The St. Lawrence River flows through Canada, the United States and First Nation’s territories and connects the Great Lakes to the Atlantic Ocean. Part of the largest freshwater system on earth, it is a source of drinking water for millions of people in both Canada and the United States. It is also a breathtakingly beautiful recreational mecca that supports a vital tourism-based economy in many small communities.
Its gorgeous scenery, however, hides serious ecological damage that is causing a decline in fish-and-wildlife populations. An outdated plan for regulating water levels has persistently and severely eroded an estimated 64,000 acres of essential coastal wetlands, which include extensive fish-spawning and nursery grounds, the lifeblood of the river’s ecosystem, precipitously lowering the number of northern pike, common terns and other key-indicator species that it supports.
The International Joint Commission (IJC), a bi-national organization established in 1909, has regulated water levels on Lake Ontario and the St. Lawrence River since the 1950s, when the St. Lawrence Seaway opened the river and the Great Lakes to international shipping, and the massive Moses-Saunders hydropower dam was completed on the river. The regulation plan adopted then primarily served the special interests of commercial navigation and hydropower production. Further, when the seaway opened the environment was not a consideration, and the regulation plan that was adopted, and that remains in effect today, stifled the natural ebb and flow of the river. The unnatural regulation of water levels resulted in the clogging of wetlands with mats of cattails, diminishing the benefits they provide, such as purifying water by absorbing excess nutrients and providing habitat and feeding grounds for aquatic and avian species.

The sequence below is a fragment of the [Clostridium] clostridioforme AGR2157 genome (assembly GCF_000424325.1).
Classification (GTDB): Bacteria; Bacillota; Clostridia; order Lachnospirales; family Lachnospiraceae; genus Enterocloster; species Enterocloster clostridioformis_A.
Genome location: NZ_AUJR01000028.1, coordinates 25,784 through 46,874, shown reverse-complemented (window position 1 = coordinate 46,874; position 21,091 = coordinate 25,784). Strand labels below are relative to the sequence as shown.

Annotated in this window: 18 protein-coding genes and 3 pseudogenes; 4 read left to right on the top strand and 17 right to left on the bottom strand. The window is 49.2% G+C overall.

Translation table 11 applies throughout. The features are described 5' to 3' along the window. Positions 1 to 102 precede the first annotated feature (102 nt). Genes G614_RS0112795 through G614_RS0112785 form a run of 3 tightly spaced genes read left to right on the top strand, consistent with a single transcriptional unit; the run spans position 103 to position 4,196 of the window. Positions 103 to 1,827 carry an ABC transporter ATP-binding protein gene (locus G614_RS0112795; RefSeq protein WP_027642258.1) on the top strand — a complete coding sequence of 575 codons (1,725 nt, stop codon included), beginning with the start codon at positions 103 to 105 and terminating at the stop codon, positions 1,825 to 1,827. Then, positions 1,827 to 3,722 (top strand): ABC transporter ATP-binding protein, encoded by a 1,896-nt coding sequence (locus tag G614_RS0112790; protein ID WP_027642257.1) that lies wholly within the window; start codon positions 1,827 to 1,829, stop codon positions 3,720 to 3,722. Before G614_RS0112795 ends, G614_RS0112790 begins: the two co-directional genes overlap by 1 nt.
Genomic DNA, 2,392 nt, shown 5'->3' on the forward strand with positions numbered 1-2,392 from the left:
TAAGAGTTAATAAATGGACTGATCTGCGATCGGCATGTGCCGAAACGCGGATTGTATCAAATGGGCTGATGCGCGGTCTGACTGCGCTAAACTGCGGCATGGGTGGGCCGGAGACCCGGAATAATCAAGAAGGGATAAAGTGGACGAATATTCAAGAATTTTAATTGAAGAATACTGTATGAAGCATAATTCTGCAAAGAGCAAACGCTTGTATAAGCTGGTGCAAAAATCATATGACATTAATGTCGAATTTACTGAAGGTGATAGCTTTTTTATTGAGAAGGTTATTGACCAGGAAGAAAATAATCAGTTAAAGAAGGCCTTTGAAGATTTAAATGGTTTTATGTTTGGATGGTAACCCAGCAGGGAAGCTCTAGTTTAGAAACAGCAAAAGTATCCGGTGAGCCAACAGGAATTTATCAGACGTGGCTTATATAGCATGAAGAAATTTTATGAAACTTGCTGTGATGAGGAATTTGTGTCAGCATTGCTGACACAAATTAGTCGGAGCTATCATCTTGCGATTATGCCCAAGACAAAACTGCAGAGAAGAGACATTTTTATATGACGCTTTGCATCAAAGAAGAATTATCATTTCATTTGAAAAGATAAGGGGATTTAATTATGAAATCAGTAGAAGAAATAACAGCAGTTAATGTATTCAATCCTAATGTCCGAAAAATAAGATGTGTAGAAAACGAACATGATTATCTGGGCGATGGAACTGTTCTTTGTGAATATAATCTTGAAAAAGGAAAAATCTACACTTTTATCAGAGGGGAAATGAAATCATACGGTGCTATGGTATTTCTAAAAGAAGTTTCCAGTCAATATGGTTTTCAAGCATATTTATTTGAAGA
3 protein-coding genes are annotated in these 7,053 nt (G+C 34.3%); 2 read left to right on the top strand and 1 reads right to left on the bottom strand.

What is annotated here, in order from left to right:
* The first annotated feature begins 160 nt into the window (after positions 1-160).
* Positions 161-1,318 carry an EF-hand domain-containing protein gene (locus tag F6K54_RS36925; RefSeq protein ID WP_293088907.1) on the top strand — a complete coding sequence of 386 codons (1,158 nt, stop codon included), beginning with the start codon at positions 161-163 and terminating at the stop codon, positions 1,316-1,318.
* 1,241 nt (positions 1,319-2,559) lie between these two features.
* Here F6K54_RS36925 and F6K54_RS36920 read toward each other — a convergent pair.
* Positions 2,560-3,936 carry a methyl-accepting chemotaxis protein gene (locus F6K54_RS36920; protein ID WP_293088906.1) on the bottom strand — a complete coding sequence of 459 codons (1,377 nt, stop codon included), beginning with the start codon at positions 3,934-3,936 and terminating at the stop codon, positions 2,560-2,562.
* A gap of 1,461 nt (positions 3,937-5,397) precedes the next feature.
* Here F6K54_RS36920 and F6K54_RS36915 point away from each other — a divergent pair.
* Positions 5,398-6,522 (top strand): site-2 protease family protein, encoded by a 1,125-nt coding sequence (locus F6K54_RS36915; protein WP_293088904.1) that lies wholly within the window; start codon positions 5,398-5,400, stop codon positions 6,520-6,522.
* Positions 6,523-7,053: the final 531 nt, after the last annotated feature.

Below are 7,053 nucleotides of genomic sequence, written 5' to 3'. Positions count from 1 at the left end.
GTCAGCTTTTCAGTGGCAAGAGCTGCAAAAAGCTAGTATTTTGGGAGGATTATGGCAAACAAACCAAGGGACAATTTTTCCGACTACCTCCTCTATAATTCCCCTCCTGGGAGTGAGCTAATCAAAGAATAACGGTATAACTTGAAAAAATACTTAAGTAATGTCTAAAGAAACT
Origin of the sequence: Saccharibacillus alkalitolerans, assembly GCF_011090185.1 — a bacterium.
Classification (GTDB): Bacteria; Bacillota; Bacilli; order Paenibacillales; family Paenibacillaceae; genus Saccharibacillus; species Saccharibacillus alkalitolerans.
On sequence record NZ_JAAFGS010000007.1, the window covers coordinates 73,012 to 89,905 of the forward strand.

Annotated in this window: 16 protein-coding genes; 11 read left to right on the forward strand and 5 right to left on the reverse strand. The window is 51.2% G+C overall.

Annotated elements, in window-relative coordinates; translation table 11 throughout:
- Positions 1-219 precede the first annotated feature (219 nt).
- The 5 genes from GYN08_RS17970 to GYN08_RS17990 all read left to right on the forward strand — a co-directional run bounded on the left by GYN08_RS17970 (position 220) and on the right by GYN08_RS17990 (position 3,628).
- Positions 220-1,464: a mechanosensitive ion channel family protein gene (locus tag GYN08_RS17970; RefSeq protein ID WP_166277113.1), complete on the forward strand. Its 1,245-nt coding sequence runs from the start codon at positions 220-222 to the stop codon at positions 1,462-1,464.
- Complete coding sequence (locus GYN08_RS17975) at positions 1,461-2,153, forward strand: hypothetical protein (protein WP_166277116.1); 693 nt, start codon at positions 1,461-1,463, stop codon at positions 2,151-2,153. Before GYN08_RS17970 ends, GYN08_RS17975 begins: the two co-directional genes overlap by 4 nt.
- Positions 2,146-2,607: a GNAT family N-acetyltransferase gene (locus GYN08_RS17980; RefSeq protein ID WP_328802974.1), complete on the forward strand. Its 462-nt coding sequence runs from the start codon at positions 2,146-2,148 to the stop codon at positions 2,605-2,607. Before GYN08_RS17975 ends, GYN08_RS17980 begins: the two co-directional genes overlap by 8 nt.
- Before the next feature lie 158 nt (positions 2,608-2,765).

Now there is a once-in-a-lifetime opportunity to reverse the devastating impacts of the unnatural water levels. In June 2014, after 15 years of study and consultation among governments, non-governmental organizations, and communities and businesses around the basin, the IJC recommended a new plan to the U.S. and Canadian governments. This “Plan 2014” would return some of the natural fluctuations in water levels and restore 65,000 acres of coastal wetlands and hundreds of miles of lake and river shorelines. And the ecosystem would once again thrive.
Waterkeeper organizations throughout the Great Lakes region, including Upper St. Lawrence Riverkeeper, Lake Ontario Waterkeeper, Ottawa Riverkeeper, and Buffalo-Niagara Riverkeeper, have added their voices in support of the plan as it slowly makes its way through an interagency review process. But it will not be implemented unless these advocates win the approval of Canadian Minister of Foreign Affairs John Baird and U.S. Secretary of State John Kerry. “Waterkeepers are combining their efforts to reach the highest levels of government in both countries,” said Upper St. Lawrence Riverkeeper Lee Willbanks. “It’s a once-in- 100-years chance to return the St. Lawrence to its once-bountiful condition.”